Shelter failures in New York City linked to violence and deaths

The Big Apple’s embattled Department of Homeless Services is struggling to connect needy New Yorkers living in city shelters to much-needed mental health services — a failure that has had fatal consequences, a inflammatory new report reveals.

State Comptroller Tom DiNapoli’s 41-page audit linked botched DHS ratings to two recent homicides, an attempted murder, a robbery, a suicide at an animal shelter and at least two drug overdoses.

“Based on DHS records, there is limited assurance that clients have been placed and/or relocated to an accommodation that is best able to provide the services needed to assist the individual achieve permanent housing, independent living.” or to obtain further treatment in a more appropriate manner, if necessary,” the DiNapolis report said.

The review also found that DHS often provides tight rooms in treatment facilities to New Yorkers without mental health problems — while drug addicts and the mentally ill are not moved to specialized facilities when beds become available.

homeless person
There is an increasing need for homeless New Yorkers to receive psychological help.
REUTERS/ Andrew Kelly
    Tom Dinapoli
State Comptroller Tom DiNapoli’s 41-page audit linked botched DHS placements to two recent homicides.
Ron Adar / M10s / MEGA

The stunning stats unearthed by the watchdog show:

  • Of the 3,022 identified as having a serious mental illness, 26% were not placed in a facility that offered mental health services
  • 49% of the 1,061 diagnosed as an alcoholic or drug addict were not placed in an emergency shelter that provides appropriate services
  • 43% of the 1,546 homeless seniors were housed in general shelters

The cascading chain of bureaucratic oversights makes it difficult for needy and mentally ill New Yorkers to maintain their treatment and therapy, which can lead to relapse and make it much more difficult for them to return to normal life.

Buried deep within the report is the shocking revelation that DiNapoli’s probes found homeless New Yorkers transferred from DHS were both perpetrators and victims of high-profile crimes.

Investigators linked a murder to a DHS client – who was not identified in the report – who was diagnosed with schizophrenia and bipolar disorder but lived in regular accommodation for more than three years, although his social worker reported that he was off his medication didn’t take.

homeless person
DHS is failing to move drug abusers and the mentally ill to specialized facilities when beds become available, the review found.
REUTERS/ Andrew Kelly

He fell out of the system and was charged six weeks later with a murder committed during a robbery.

The error catalog compiled by the State Comptroller found several instances where DHS was right – and then wrong.

Another client diagnosed with schizophrenia was initially placed in a psychiatric services facility but was then transferred at least 12 times. He ended up in a general population home in August 2020 and was arrested a few months later and charged with murder.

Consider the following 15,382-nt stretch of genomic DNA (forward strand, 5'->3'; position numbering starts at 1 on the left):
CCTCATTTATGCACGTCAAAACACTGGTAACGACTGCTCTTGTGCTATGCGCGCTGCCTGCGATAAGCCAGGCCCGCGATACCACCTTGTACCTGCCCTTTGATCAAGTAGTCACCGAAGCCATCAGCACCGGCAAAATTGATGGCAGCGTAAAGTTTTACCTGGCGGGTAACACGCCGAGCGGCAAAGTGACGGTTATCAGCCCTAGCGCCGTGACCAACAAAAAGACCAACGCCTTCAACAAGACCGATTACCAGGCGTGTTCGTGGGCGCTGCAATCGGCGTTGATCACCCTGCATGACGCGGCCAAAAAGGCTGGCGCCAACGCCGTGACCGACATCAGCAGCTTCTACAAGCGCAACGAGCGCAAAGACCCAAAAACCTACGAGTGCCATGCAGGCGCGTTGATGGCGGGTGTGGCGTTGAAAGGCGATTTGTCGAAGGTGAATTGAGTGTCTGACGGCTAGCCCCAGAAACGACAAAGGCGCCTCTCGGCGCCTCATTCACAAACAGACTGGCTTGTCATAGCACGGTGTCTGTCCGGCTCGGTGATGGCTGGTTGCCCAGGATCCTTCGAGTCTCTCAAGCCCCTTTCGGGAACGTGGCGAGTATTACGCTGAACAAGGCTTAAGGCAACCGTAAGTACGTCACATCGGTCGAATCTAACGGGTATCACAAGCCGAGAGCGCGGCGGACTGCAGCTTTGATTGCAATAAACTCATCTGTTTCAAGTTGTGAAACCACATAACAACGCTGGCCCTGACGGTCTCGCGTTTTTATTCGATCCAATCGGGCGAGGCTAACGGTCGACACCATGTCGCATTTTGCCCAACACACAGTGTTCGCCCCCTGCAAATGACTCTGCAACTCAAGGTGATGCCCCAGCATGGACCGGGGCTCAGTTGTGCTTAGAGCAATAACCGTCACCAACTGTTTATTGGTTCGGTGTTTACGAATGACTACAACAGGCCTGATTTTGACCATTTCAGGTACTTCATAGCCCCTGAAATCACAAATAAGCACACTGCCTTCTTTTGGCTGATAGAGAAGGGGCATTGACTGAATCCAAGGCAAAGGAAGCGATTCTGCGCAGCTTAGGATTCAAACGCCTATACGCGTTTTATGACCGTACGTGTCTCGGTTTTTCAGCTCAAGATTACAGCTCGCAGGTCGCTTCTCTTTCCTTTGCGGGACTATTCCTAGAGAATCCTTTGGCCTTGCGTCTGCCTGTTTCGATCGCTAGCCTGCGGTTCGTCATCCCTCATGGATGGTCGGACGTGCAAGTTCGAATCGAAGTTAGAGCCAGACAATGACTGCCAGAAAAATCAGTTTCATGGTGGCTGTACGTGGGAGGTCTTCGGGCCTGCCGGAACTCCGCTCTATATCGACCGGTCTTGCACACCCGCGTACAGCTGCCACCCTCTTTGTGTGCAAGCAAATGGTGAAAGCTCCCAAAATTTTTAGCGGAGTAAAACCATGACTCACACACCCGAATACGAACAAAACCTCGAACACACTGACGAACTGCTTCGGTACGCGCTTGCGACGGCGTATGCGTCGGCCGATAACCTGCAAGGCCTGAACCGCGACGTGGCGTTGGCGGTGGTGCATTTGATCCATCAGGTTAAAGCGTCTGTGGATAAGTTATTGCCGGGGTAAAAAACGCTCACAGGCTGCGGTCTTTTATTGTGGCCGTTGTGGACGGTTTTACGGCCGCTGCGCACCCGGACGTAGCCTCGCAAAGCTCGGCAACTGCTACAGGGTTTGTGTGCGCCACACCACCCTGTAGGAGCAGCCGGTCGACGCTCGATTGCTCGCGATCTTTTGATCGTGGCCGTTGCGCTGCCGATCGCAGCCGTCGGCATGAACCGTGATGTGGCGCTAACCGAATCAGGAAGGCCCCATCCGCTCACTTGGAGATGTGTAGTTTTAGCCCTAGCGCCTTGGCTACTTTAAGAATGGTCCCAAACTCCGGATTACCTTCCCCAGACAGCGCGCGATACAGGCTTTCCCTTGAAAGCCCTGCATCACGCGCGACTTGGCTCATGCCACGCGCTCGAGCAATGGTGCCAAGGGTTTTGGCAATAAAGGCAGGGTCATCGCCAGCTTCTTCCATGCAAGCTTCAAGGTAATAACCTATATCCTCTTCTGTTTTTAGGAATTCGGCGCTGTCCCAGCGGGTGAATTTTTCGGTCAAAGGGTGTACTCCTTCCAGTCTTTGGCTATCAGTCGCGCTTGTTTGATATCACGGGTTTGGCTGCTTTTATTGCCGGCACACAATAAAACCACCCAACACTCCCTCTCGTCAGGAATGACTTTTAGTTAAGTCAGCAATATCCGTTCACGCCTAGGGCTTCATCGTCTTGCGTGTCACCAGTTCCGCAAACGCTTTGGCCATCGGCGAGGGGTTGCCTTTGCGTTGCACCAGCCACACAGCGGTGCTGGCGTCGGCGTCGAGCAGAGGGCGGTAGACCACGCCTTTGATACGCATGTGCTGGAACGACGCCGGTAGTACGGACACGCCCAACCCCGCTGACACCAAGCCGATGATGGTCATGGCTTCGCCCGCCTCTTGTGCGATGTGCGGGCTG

DiNapoli’s report revealed that the consequences of DHS’ failures were often borne by the very people the shelter system was designed to help – the homeless.

A DHS client was diagnosed as schizophrenic during his enrollment in the protection system. But he was taken to a general animal shelter, where he suffered from psychotic episodes and did not take his medication – and was later found dead of an apparent suicide.

Tom Dinapoli
DiNapoli investigators discovered that homeless New Yorkers transferred from DHS were both perpetrators and victims of high-profile crimes.
Stephen Yang

An 89-year-old homeless man was placed in a general population shelter instead of a senior citizens’ shelter. There he was attacked by a 40-year-old man with a criminal record and had to be taken to the hospital.

Currently, more than 63,000 New Yorkers live in city-funded shelters—the majority are families with children who have been homeless due to economic hardship or domestic violence.

Of the 3,022 found to have a serious mental illness, 26 percent were not placed in a facility that offered mental health services.
Matthew McDermott

The report focused on DHS shelters for single adults, a population of approximately 20,000, who are typically the highest-need population.

DHS officials defended their performance in their response to DiNapoli, claiming that each shelter is capable of providing the basic needed services for homeless New Yorkers.

They have also repeatedly pointed to capacity shortages across the system – claiming that DiNapoli’s audit raised doubts.

More than 63,000 New Yorkers live in city-funded shelters.
Matthew McDermott

The audit found that 103 of the 368 beds in senior living quarters were occupied by people under the age of 65 and that hundreds of mental health treatment beds were unused, according to information obtained in October 2021.

“While DHS welcomes any audit that helps us improve our services, the State Comptroller’s Audit draws conclusions without regard to regulation, law, privacy concerns or operational constraints we face,” said DHS spokesman Stephen Witt.

“This audit fails to recognize those factors and makes dangerous and unfounded assumptions about our clients and services.”

Additional reporting by Bernadette Hogan Shelter failures in New York City linked to violence and deaths


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